Background Although antimicrobial stewardship programmes are one of the highest priorities in healthcare systems, the appropriate use of antifungal agents has not been widely studied. Breakthrough infections from resistant Candida species have given rise to speculation over the deviation from the guidelines.
Purpose The aim of the present study is:
To examine the distribution of Candida species.
To observe a potential increase in the MICs of echinocandins and liposomal amphotericin–B.
To assess the percentage of patients to whom antifungal treatment de–escalated after the identification of the susceptibility of the strain according to the guidelines of antifungal therapy.
To calculate the financial cost, in those cases where the patient met the criteria to de–escalate therapy from echinocandins to fluconazole, or to continue therapy with fluconazole but they did not.
Material and methods A retrospective analysis (2011 to 2016) of patients’ clinical data with confirmed candidaemia was performed. Data obtained from patients’ records, the microbiology laboratory and the pharmacy department. Patients were screened according to the following criteria:
Patients aged above 18 years.
Candidaemia confirmed with blood cultures positive for Candida spp.
Empirical therapy with antifungal agent until culture results were obtained.
Strain of Candida spp. susceptible to fluconazole.
Results From the overall 157 patients with confirmed candidaemia (seven were excluded due to endocarditis) 58 received azoles, 74 echinocandins, 18 received liposomal amphotericin-B for empirical therapy. 51 patients were eligible to de-escatate to fluconazole but only 23 patients did so. Furthermore, nine patients from fluconazole re-escalated unjustified to echinocandins or liposomal amphotericin-B. The financial loss for the healthcare system due to the high prices of echinocandins and liposomal amphotericin B versus fluconazole, reached €211,836.29. Interestingly, it was found that one strain of C. albicans and two strains of C. glabrata were resistant to echinocandins.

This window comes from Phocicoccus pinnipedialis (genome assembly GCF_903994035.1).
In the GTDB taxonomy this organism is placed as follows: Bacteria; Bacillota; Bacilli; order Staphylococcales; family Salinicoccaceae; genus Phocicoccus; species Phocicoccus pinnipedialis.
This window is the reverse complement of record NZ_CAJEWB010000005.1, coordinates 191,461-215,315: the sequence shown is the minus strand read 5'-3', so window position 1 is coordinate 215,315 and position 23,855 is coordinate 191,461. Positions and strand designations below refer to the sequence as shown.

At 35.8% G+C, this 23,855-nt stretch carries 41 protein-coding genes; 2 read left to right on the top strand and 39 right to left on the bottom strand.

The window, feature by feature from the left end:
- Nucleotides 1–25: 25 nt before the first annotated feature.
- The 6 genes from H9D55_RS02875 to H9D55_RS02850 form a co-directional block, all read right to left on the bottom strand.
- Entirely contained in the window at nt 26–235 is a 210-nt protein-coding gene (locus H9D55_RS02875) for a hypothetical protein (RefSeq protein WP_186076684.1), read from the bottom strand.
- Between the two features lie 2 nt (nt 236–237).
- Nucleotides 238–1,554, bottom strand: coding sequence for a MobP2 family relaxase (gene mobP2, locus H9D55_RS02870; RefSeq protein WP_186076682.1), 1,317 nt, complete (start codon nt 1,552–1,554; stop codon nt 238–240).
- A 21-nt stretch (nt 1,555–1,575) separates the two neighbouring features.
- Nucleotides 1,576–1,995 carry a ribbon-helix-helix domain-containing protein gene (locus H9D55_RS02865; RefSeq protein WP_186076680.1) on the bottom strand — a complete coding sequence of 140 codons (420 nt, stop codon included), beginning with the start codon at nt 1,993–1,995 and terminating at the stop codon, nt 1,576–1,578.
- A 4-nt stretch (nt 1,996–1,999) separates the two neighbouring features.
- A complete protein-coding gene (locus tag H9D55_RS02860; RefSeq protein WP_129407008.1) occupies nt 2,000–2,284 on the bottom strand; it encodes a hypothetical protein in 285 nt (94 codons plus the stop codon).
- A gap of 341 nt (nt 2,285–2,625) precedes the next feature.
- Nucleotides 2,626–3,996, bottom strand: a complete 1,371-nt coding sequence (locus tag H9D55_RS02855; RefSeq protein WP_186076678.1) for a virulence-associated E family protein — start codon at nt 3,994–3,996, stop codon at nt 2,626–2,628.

Conclusion Our data indicate that empirical antifungal therapy is correct but regarding targeted antifungal therapy the de-escalation process is not implemented according to the guidelines. This leads to breakthrough infections from resistant Candida species and financial loss for healthcare systems because of the high cost of echinocandins and liposomal amphotericin-B. This raises the question concerning the necessity of adopting antifungal stewardship programmes in hospital settings.
No conflict of interest
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